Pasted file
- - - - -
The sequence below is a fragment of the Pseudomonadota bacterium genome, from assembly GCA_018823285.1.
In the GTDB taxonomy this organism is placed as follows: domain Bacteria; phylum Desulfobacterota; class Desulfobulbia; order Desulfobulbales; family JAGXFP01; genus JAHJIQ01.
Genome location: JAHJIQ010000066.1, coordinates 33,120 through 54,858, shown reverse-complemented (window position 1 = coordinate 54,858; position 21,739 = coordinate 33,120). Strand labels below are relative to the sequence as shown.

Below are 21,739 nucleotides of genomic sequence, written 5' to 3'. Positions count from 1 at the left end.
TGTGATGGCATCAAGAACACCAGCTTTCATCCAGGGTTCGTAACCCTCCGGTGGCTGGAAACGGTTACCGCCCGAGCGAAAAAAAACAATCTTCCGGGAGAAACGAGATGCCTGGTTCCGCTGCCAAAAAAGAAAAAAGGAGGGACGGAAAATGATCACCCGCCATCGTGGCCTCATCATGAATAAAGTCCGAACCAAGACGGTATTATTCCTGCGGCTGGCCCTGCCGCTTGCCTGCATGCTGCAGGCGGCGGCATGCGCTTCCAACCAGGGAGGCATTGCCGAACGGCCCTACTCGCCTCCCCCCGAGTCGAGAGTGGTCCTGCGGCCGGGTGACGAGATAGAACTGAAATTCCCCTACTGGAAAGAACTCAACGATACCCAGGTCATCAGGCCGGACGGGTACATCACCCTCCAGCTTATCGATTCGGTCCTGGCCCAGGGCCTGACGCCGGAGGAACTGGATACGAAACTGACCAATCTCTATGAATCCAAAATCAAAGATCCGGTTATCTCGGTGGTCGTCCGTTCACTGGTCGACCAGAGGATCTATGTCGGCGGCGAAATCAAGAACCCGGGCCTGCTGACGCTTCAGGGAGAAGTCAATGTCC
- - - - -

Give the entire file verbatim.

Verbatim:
The sequence below is a fragment of the Pseudomonadota bacterium genome, from assembly GCA_018823285.1.
In the GTDB taxonomy this organism is placed as follows: domain Bacteria; phylum Desulfobacterota; class Desulfobulbia; order Desulfobulbales; family JAGXFP01; genus JAHJIQ01.
Genome location: JAHJIQ010000066.1, coordinates 33,120 through 54,858, shown reverse-complemented (window position 1 = coordinate 54,858; position 21,739 = coordinate 33,120). Strand labels below are relative to the sequence as shown.

Below are 21,739 nucleotides of genomic sequence, written 5' to 3'. Positions count from 1 at the left end.
TGTGATGGCATCAAGAACACCAGCTTTCATCCAGGGTTCGTAACCCTCCGGTGGCTGGAAACGGTTACCGCCCGAGCGAAAAAAAACAATCTTCCGGGAGAAACGAGATGCCTGGTTCCGCTGCCAAAAAAGAAAAAAGGAGGGACGGAAAATGATCACCCGCCATCGTGGCCTCATCATGAATAAAGTCCGAACCAAGACGGTATTATTCCTGCGGCTGGCCCTGCCGCTTGCCTGCATGCTGCAGGCGGCGGCATGCGCTTCCAACCAGGGAGGCATTGCCGAACGGCCCTACTCGCCTCCCCCCGAGTCGAGAGTGGTCCTGCGGCCGGGTGACGAGATAGAACTGAAATTCCCCTACTGGAAAGAACTCAACGATACCCAGGTCATCAGGCCGGACGGGTACATCACCCTCCAGCTTATCGATTCGGTCCTGGCCCAGGGCCTGACGCCGGAGGAACTGGATACGAAACTGACCAATCTCTATGAATCCAAAATCAAAGATCCGGTTATCTCGGTGGTCGTCCGTTCACTGGTCGACCAGAGGATCTATGTCGGCGGCGAAATCAAGAACCCGGGCCTGCTGACGCTTCAGGGAGAAGTCAATGTCC